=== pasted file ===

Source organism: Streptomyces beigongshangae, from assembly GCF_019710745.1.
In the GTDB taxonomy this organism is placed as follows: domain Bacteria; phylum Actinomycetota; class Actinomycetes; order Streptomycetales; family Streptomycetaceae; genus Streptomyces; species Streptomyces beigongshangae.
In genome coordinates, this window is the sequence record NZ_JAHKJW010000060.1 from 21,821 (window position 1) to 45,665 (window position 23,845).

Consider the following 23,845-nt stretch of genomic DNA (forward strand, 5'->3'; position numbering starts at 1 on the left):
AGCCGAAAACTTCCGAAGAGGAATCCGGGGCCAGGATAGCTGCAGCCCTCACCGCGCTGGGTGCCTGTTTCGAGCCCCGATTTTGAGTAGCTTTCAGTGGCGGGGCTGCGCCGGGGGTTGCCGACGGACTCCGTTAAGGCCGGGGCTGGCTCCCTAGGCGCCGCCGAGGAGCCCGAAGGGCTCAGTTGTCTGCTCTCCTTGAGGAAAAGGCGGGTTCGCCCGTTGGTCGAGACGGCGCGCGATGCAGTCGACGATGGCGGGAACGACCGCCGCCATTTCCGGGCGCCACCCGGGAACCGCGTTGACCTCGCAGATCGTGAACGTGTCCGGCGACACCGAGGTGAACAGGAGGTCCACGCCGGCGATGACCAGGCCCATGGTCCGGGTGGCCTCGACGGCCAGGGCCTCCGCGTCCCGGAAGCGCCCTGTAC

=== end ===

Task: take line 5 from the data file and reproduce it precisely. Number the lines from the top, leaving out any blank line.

AGCCGAAAACTTCCGAAGAGGAATCCGGGGCCAGGATAGCTGCAGCCCTCACCGCGCTGGGTGCCTGTTTCGAGCCCCGATTTTGAGTAGCTTTCAGTGGCGGGGCTGCGCCGGGGGTTGCCGACGGACTCCGTTAAGGCCGGGGCTGGCTCCCTAGGCGCCGCCGAGGAGCCCGAAGGGCTCAGTTGTCTGCTCTCCTTGAGGAAAAGGCGGGTTCGCCCGTTGGTCGAGACGGCGCGCGATGCAGTCGACGATGGCGGGAACGACCGCCGCCATTTCCGGGCGCCACCCGGGAACCGCGTTGACCTCGCAGATCGTGAACGTGTCCGGCGACACCGAGGTGAACAGGAGGTCCACGCCGGCGATGACCAGGCCCATGGTCCGGGTGGCCTCGACGGCCAGGGCCTCCGCGTCCCGGAAGCGCCCTGTAC